Depositional heterogeneity that may inhibit the flow of natural gas is present in McAllen Ranch reservoirs on four different scales: (1) The largest scale of heterogeneity is that of individual small and strike-elongate deltas (-3.5 x 7 mi [-5.5 x 11 km]). (2) Within each delta are lobes 1,000 to 4,000 ft (300 to 1,200 m) in width. (3) Individual distributary-channel bodies are 3,000 to 9,000 ft (1,000 to 3,000 m) in width. (4) Within individual sandstone bodies, higher permeability zones that are 1 to 2 ft (0.3 to 0.6 m) in thickness are in the coarsest distributary-channel and delta-front sandstones. Three different diagenetic facies are present in McAllen Ranch cores: quartz cemented, calcite cemented, and chlorite cemented. Intercalation of the three diagenetic facies results in heterogeneous porosity and permeability distributions. Diagenetically controlled low-permeability zones are probably the most important factors in creating permeability barriers in north McAllen Ranch field, where sandstone bodies are laterally continuous.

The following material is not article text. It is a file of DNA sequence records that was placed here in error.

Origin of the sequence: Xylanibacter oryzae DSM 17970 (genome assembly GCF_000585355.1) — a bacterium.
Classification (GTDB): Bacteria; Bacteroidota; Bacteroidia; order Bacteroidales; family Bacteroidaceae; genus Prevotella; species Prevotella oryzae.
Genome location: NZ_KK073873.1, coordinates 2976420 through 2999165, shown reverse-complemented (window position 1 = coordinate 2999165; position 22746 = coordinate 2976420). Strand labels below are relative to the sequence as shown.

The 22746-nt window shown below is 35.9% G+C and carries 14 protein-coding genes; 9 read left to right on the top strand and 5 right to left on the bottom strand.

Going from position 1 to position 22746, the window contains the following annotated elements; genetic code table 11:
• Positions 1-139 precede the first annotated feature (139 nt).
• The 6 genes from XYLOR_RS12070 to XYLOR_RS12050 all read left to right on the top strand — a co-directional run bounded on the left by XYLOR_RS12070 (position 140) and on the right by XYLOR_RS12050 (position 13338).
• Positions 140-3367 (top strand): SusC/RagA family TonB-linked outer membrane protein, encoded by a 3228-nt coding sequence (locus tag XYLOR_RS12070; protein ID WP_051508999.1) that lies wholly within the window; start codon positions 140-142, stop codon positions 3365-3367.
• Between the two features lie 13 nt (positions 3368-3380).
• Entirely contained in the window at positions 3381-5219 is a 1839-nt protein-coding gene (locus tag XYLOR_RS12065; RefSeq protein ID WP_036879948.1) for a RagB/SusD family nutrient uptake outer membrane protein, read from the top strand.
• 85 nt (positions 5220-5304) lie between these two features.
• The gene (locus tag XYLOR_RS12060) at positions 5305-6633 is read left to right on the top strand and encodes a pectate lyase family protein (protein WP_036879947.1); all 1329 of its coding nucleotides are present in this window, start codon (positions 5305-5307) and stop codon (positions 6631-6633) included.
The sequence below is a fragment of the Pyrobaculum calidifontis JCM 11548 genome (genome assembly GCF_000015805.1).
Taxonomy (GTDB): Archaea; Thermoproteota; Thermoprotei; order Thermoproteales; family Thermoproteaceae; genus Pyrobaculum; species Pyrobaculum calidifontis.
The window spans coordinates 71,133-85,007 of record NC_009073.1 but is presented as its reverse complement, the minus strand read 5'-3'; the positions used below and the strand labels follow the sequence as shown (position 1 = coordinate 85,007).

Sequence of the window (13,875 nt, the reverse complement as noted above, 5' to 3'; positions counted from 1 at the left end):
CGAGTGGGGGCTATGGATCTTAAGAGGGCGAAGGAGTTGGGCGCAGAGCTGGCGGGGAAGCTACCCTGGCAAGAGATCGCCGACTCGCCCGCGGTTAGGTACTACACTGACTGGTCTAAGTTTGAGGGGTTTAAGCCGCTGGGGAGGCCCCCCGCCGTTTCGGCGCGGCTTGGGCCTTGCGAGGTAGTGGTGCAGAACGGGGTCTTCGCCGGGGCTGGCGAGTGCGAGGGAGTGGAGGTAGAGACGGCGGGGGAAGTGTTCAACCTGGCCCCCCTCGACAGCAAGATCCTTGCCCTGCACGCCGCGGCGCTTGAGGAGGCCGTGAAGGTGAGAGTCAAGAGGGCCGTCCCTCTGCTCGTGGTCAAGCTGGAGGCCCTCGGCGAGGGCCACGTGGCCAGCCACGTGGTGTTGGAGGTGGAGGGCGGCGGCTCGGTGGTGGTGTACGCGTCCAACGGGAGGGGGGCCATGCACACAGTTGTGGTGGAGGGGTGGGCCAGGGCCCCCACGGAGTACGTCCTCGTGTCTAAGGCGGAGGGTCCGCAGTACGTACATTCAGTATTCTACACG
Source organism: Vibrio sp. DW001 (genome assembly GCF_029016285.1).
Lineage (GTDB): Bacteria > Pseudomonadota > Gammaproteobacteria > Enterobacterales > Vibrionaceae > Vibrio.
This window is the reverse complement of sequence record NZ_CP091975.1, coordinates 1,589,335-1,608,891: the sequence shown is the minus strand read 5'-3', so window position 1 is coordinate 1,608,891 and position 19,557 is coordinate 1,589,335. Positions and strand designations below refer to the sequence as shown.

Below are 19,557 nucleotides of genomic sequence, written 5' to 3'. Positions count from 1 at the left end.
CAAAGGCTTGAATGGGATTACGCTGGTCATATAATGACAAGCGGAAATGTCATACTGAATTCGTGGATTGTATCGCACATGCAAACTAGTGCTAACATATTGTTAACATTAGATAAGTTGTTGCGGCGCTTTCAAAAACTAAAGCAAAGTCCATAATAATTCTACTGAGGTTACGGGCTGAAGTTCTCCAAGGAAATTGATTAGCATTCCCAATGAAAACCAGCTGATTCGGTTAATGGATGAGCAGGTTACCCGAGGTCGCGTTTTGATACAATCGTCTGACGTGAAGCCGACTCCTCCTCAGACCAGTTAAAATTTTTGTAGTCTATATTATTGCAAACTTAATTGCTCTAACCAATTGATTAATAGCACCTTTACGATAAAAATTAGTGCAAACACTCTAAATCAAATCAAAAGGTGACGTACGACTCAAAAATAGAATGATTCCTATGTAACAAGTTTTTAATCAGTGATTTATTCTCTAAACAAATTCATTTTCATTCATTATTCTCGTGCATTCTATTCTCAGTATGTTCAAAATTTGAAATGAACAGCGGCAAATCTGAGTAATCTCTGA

Original reservoir pressures were measured in wells drilled within the developed parts of the field long after initial production. The newly completed wells are adjacent to older wells that have shut-in pressures as much as 8,000 psi lower, suggesting that heterogeneities within the reservoirs may create barriers to gas flow between the newer and older wells. Analysis of production and pressure data indicates that neither water drive nor compaction is an important mechanism in the Vicksburg S reservoir. We created a finite-element model of the S4 sandstone, demonstrating that barriers to gas flow must exist between wells and that high pressures and gas production in the new wells result from compartmentalization of the reservoir rather than from low permeability.
The presence of permeability barriers does not necessarily indicate reservoir compartmentalization that results in increased reserves of natural gas. Reserve increases from lower Vicksburg reservoirs may form a significant resource when the original completion spacing is greater than the compartment sizes. Assessment of reservoir compartmentalization is difficult in low-permeability reservoirs. Nevertheless, in this part of McAllen Ranch field, the field operator, guided in part by a 3-D seismic survey, has indicated a reserve growth potential of more than 100 Bcf. This reserve growth is due to reinterpretation of reservoir distributions in relation to structure and not to reservoir compartmentalization within a single reservoir. However, reservoir compartmentalization has resulted in a minimum of 1.12 Bcf of reserve growth from two S2 recompletions out of six attempts in the S2 and S4 sandstones.
Keywords: gas reservoir, Gulf Coast, reserve growth, reservoir heterogeneity, South Texas, Vicksburg Formation
Location, Stratigraphy, and Structure
Reservoir and Production Characteristics ,